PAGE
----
A Conversation with Choreographer: Warren Carlyle
WC: When casting, I like to do something from the show. I like to do something that has the style of the numbers. We were looking for amazing character actors. With Drood, it was very important that they were all able to act through dance, not just perform dance steps. They had to have something going on inside them. They had to be a barmaid or they had to be a boy that was chasing a girl through the dance. They all had to be able to tell the story though the choreography and on top of the choreography.
TS: I’m wondering if you would talk about your response to the show when you first experienced it. What did you think it was about?
WC: That’s an interesting question. I really don’t know if I got that deep in my first impression. I thought it was very funny and original. I was quite taken by this group of players, this group of actors who are all reaching. They’re putting on a show that is a little beyond their means. It was Rupert who said to me that he thought this band of players he created was being a tad overzealous. I’m going to give them some dance steps that are a little beyond them. I think their choreographer was a bit ambitious. Truly, I don’t think there is one word or phrase that can accurately tell someone what this show is about. It’s magnificent! If I can bring to life even a quarter of what Rupert has written, I will be a very happy man.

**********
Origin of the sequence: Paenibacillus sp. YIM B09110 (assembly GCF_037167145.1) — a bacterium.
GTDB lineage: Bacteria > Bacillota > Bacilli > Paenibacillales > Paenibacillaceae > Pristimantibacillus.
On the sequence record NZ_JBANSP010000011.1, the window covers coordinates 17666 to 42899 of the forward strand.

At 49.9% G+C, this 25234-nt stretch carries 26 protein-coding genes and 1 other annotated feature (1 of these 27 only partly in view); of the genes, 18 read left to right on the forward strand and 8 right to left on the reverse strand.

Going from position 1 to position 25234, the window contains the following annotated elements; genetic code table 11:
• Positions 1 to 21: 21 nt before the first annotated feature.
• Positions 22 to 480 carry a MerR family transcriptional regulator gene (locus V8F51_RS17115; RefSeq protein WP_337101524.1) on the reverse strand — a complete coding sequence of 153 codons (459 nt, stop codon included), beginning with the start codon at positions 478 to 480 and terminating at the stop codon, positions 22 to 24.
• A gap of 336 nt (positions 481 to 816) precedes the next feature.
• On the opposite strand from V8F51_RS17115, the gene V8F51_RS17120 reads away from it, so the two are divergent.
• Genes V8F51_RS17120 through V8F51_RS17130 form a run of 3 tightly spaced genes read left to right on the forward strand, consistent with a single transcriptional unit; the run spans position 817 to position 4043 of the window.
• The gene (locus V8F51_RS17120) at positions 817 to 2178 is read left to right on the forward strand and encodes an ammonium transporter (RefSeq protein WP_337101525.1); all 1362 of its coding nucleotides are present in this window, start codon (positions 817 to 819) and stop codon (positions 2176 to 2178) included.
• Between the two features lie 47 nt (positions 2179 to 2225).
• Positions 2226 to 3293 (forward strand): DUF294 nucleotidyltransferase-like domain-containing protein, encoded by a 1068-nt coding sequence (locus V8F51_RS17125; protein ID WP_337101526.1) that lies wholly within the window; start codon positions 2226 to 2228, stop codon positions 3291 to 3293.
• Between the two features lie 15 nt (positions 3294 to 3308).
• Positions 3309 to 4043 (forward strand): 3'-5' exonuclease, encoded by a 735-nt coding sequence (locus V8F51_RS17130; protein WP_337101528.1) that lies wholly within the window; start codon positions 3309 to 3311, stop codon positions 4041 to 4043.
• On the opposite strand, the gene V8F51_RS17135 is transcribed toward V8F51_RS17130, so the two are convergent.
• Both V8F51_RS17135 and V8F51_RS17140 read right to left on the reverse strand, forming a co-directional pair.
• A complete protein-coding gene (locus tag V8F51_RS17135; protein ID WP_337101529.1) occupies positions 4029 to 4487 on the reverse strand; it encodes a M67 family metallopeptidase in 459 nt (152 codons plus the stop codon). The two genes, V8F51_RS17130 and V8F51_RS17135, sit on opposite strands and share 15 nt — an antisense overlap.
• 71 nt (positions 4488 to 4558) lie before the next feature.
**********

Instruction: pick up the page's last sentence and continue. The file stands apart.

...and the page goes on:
TS: Is there any question you wish I had asked you about your work or the show that I didn’t ask?
WC: I am excited that The Mystery of Edwin Drood is being revived on Broadway. It hasn’t been produced in New York for a very long time and it’s going to be a great show. When you see Anna Louizos’ set, you’ll understand why I feel this way. She’s created a magical world. From the moment you walk into Studio 54, you’re going to be transported to a completely different place and time.
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